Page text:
Two past race winners were locked in a titanic struggle until the last kilometre when Jamie Cooke outsprinted Leon Griffin to win by just 10 seconds. Jamie shaved 30 seconds off his own course record which he set in the inaugural event in 2016.

Men’s Half Marathon

Half Marathon winner, Brady Threlfell, broke the previous Half Marathon record by 6 minutes (1:15:31). He was chased by a pack of four who were all underneath the previous record, too.

Men’s Ekiden Relay:

The Run Bendigo relay team (consisting of Ben Stolz, Stephen Van Rees, Andy Buchanan, Kye Jenkin, Matthew Schepisi, Luke Millard and Nathan Meade) eclipsed the previous Ekiden Relay course record time by 45 minutes (2:21:25)

Save the dates.

SRC 40th –  Facebook page – Saturday July 13 – ticket sales will close on the 30th of June 2019
SRF – Facebook page – Sunday August 25 – Website

SRC E-NEWS April 26

Upcoming Races

The Bright Fun Run on Sunday, 28 April 2019 is the major fundraiser for Bright P-12 College.

There will be something for everyone with a carnival atmosphere to complete this fun-filled family event.

The event includes road runs and trail runs. You won’t find a more picturesque running course, surrounded my tree-covered hills, mountain fresh air and a crystal clear creek.




Event website 

The O’Keefe Challenge returns in 2019, with a night bike ride on Friday, and trail running events on Sunday.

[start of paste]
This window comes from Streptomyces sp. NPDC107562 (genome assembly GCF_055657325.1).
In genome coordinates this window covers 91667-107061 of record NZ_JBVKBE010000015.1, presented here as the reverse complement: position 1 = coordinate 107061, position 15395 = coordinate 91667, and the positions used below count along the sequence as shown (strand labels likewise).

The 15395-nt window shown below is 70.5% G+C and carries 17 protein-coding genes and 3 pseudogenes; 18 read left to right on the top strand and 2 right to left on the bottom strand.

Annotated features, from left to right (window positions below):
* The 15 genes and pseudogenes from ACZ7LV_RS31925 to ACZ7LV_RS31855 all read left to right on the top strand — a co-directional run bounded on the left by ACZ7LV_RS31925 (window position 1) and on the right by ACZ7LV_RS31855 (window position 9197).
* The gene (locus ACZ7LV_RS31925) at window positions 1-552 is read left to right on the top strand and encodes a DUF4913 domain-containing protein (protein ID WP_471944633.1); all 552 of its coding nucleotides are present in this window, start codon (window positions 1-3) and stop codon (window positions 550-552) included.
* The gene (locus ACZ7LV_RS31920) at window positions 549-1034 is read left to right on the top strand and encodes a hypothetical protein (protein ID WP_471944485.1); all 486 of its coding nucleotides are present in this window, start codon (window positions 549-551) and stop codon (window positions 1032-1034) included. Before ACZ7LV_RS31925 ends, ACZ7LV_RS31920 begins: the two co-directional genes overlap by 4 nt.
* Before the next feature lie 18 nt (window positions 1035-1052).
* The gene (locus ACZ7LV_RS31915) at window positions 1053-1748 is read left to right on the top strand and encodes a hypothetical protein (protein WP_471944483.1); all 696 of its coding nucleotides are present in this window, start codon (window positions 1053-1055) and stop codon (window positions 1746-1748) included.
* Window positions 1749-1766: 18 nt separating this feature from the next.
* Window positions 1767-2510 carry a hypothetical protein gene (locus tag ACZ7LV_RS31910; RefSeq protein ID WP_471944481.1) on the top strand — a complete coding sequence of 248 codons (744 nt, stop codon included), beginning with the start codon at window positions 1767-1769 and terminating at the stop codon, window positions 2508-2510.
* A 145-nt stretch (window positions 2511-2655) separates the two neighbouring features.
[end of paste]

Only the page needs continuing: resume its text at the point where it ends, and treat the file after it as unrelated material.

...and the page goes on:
Following the path of the original railway in 1888 the trail passes through spectacular natural bushland, farmland and waterways. Completed for cycling, walking and recreational running in 2015 the O’Keefe provides the opportunity to get off the bitumen but on a not so daunting surface for those who are either off-road or road running and cycling enthusiasts.


Kids 500m
Kids 1 mile
42.2km Solo
42.2km Ekiden Relay

Event website 


Back by popular demand, the very popular Runner profile is back. As we have a lot of new members I thought I would start off with coach Chris.

Runner Profile

Name – Chris Armstrong

Age – 36

Current PBs – 5km – 16:33

10km – 35:46

15km – 54:47

Half Marathon – 1:16:45

Marathon – 2:48:54

What inspired you to start running? – I used to do cross country in primary school and really enjoyed it, running to my friends places on weekends was the fastest way to get there because i didn’t have a bike.

How many years have you been running? – I played AFL and Cricket into my late 20s, but started to get serious about running again in 2010 – this is an excerpt from a blog i wrote about “exercise and mental health” in 2014 which will give you a bit more understanding

In 2010 one of my best friends who I played AFL (Aussie Rules Football) with in my local town Finley growing up committed suicide. I was devastated, sad and angry. I had fallen out of contact with Nathan as we had both moved away some 12 months earlier, but we kept in contact enough for me to know that he was sad and not his normal happy self. I didn’t have the courage to say…. “Hey Nath, are you ok mate? Did you want to have a chat?” Nathan and I had made a pact that we would run a marathon together, we did all our summer running together for pre season, and felt this would be a great thing to do, something we could achieve together. We kept saying we would do it next year, and then next year and then….. he was gone.